Skip to main content

crossconnectmag: Paper cuts by Eiko Ojala, a renowned...

Land of a Thousand Islands, Nicholas AspholmOriginally from... crss









Land of a Thousand Islands, Nicholas Aspholm

Originally from Switzerland, Nicholas Aspholm loves to immortalise nature and northern landscapes. With his series “Land of a Thousand Islands”, this self-taught photographer makes us fly over the islands of Finland. “In total there are about 179 000 islands, all with their own unique shapes and textures, and most of them completely untouched by humans”, explains the author of the project. His series, which currently consists of only four photos, presents two islands with a very similar shape and dense vegetation, emerging from the dark water. But the photographer doesn’t rule out enriching this project in the future.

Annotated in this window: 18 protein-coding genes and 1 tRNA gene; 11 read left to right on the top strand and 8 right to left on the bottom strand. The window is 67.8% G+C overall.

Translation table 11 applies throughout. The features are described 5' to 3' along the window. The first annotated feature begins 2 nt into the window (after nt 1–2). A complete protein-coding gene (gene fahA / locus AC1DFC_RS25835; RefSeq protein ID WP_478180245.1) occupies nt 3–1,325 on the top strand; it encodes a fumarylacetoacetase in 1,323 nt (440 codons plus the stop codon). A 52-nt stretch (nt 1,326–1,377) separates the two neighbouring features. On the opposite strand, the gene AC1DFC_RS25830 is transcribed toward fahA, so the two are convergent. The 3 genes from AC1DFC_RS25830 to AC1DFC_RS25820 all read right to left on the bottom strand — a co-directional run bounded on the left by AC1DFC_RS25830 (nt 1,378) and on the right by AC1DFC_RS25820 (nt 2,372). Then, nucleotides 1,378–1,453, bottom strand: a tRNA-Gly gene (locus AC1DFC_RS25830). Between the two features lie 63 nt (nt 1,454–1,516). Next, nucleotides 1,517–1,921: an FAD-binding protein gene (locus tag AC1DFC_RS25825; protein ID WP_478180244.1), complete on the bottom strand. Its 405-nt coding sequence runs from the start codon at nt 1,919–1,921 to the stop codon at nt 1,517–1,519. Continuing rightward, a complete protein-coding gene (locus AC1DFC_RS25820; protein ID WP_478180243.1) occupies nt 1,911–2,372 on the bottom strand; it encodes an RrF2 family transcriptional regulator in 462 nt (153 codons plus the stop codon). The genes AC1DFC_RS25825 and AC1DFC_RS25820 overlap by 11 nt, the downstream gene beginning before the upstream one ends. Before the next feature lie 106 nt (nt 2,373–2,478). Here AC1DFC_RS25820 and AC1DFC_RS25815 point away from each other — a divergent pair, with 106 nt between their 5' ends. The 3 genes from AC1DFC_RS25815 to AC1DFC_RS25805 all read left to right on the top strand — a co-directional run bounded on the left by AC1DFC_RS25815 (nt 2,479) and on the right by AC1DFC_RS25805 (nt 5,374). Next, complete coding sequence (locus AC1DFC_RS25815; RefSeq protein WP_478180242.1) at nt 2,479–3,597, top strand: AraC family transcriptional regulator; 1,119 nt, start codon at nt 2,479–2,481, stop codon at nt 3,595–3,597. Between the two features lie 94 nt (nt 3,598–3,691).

Text above provided by Fubiz // Follow Cross Connect Mag!

crss

Comments

Popular posts from this blog

Photos Are Always Funnier When You Add a Caption (31 pics)

Stiff Pose Victorian Postmortem photography (140 Pics)

Postmortem photography or memento mori, the photographing of a deceased person, was a common practice in the 19th and early 20th centuries. The photographs were considered a keepsake to remember the dead. Child mortality was high during the Victorian era. For many children even a common sickness could be fatal. When a child or other family member died, families would often have a photograph taken before burial. Many times it was the first and last photograph they would ever possess of their loved one. Many postmortem photographs were close-ups of the face or shots of the full body. The deceased were usually depicted to appear as if they were in a deep sleep, or else arranged to appear more life-like. Children were often shown on a couch or in a crib, often posed with a favorite toy. It was not uncommon to photograph very young children with a family member, most frequently the mother. Adults were more commonly posed in chairs or even propped up on something.

Brilliant Stairs photos